Jennifer Aniston plays a woman being benevolently stalked by a motel manager, Steve Zahn. (Samuel Goldwyn Pictures)
'Management" has two things going for it: Steve Zahn and Jennifer Aniston. Luckily, those are two very good things.
Writer-director Stephen Belber has created a somewhat standard quirky-indie universe here, the sort filled with unlikely encounters, uncomfortable-but-sweet characters and somewhat random and sudden alliances, and with lesser actors his film might feel flimsy instead of whimsical.
But no one does the truly innocent grown-up thing better than Zahn, and Aniston -- as she's proven with small films "The Good Girl" and "Friends With Money" -- seems to love crawling inside conflicted women characters.
Aniston plays Sue, a woman who sells packaged art to corporations and hotels, stopping at a small town hotel for a couple of days while on a business trip.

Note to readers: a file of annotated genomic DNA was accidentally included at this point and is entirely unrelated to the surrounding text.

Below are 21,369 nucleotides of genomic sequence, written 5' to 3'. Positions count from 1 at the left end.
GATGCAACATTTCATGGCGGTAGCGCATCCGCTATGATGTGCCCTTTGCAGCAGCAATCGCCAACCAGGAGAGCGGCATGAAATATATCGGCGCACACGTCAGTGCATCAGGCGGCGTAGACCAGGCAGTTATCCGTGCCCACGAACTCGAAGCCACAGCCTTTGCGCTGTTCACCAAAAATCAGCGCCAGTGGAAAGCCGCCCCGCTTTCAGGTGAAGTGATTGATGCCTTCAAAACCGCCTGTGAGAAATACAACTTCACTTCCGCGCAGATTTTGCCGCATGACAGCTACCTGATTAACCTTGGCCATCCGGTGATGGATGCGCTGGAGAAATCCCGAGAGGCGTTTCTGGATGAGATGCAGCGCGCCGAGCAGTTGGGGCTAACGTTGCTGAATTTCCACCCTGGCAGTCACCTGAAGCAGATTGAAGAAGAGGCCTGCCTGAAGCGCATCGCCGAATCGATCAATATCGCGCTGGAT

Enter Zahn as Mike, son of the motel's owners, precisely the sort of awkward, lost but genuine soul who pops up in films like this. He decides to clumsily hit on Sue by delivering champagne to her door. And he's just odd enough that she offers him encouragement.
Which turns Mike into a benevolent stalker of sorts as he follows her home to Maryland, and then later to Seattle, where she's moved in with her on-off boyfriend (Woody Harrelson), a punk rocker turned yogurt magnate.
Belber goes a bit far with Mike's Northwest experiences and the film veers into silliness. But the connection between Zahn and Aniston holds the film together to the end.
Those looking for an Aniston star turn may be disappointed as Zahn gets more screen time. But the easy chemistry between the two makes "Management" an admittedly slight but unabashedly sweet pleasure.